By Sean Reifschneider Date March 2, 2013
Understanding how ARP works can allow you to do many useful things. For example, a machine was recently set up accidentally with the IP address of another machine. This is an hour away, and accessing the system was tested before leaving the location, but after traveling back another machine was responding to that IP. Knowing ARP can allow you to fix this without having to go back to the location.
Outside of the classroom and interview environments, the OSI model network layers boil down mainly to layers 2, 3, and 7. The number of times I've encountered the other layers in the real world over the last several decades amounts to only a handful. For ARP, we are talking about layer 2.
Layer 2 is the level that lower-end switches operate at, and is all about the MAC addresses. The MAC address is an ID, typically assigned by the manufacturer (though usually can be changed by software), which you see next to "HWaddr" if you run "ifconfig". It is a string of 6 pairs of hex digits, usually with the pairs separated by colons, for example: "3c:97:0e:44:be:ef".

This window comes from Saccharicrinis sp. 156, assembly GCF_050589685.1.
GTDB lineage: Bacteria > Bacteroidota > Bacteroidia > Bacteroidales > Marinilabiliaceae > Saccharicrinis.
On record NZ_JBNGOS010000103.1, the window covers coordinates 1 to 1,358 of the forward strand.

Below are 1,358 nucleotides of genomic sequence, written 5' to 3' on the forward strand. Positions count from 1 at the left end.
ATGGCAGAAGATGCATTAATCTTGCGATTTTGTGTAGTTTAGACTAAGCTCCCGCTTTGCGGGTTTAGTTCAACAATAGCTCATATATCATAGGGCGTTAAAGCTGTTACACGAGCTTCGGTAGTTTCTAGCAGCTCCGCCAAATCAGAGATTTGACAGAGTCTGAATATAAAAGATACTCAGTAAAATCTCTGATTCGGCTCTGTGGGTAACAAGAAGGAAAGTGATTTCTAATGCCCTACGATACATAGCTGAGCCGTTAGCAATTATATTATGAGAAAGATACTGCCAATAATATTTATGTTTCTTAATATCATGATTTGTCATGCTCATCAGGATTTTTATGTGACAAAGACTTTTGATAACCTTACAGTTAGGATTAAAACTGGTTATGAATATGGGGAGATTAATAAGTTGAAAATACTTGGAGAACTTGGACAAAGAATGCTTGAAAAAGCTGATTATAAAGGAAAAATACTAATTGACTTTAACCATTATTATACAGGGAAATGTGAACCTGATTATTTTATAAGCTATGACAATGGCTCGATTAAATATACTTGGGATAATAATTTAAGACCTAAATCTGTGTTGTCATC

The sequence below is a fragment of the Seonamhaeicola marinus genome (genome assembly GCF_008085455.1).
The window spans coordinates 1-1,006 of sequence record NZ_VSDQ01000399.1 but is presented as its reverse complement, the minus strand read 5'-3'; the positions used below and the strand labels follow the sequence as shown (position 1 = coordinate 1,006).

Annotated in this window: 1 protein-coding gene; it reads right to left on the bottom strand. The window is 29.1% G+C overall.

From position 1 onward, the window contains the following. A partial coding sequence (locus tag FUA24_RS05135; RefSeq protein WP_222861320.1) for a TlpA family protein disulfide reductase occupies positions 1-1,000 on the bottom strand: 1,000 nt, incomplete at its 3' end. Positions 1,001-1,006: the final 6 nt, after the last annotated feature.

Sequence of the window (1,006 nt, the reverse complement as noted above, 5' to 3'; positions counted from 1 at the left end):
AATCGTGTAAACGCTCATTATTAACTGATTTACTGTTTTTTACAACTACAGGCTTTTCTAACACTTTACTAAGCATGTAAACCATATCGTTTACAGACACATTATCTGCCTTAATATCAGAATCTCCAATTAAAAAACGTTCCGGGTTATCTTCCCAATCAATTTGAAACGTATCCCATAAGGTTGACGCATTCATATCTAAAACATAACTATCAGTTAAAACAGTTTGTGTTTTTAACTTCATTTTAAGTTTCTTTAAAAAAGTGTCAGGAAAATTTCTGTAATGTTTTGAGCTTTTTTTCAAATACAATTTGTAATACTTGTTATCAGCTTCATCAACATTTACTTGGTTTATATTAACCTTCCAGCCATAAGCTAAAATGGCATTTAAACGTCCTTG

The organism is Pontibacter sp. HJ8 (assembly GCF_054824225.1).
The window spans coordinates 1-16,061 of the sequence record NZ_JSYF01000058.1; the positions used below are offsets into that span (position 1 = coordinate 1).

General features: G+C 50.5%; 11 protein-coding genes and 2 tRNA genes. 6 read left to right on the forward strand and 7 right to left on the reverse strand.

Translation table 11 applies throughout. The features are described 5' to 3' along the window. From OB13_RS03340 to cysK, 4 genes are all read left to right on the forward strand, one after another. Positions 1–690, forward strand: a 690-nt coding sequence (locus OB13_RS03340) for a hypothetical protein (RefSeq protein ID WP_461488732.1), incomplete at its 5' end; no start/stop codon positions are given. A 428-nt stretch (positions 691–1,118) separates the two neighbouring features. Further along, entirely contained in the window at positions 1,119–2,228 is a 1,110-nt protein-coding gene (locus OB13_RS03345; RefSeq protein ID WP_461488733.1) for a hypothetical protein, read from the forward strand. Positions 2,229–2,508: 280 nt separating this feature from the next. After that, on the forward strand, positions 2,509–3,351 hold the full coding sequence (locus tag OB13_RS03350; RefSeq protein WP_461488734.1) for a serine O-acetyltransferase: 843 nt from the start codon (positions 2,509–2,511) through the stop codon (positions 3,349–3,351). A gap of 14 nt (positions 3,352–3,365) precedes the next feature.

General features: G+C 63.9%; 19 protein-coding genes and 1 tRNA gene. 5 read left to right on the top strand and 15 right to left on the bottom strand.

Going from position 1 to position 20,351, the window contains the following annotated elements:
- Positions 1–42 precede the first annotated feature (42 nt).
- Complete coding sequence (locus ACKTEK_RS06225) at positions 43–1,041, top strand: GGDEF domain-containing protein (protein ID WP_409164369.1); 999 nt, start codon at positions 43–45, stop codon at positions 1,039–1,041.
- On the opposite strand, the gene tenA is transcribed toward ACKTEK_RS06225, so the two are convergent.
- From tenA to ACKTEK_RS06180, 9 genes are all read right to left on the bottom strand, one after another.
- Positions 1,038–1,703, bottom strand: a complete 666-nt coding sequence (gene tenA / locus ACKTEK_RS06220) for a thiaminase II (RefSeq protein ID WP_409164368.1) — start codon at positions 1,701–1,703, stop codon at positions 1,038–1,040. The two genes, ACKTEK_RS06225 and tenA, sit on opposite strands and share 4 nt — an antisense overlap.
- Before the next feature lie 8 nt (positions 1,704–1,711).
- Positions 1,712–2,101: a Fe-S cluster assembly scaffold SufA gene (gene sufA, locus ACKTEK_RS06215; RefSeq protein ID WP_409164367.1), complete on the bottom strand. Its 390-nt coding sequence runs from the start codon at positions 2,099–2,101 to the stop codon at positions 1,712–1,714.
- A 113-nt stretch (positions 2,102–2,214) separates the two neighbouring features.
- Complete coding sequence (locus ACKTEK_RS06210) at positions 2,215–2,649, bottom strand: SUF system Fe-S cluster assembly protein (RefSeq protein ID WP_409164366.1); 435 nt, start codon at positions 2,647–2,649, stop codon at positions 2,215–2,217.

The MAC address is how machines on a subnet communicate. When machine A sends packets to another machine on its subnet, it sends it using the MAC address. When sending a packet to a machine on the public Internet, the packet is sent to the MAC address of the router interface that is the default gateway. IP addresses are used to figure out the MAC address to send to using ARP.
ARP stands for Address Resolution Protocol. When you try to ping an IP address on your local network, say 192.168.1.1, your system has to turn the IP address 192.168.1.1 into a MAC address. This involves using ARP to resolve the address, hence its name.
Systems keep an ARP look-up table where they store information about what IP addresses are associated with what MAC addresses. When trying to send a packet to an IP address, the system will first consult this table to see if it already knows the MAC address. If there is a value cached, ARP is not used.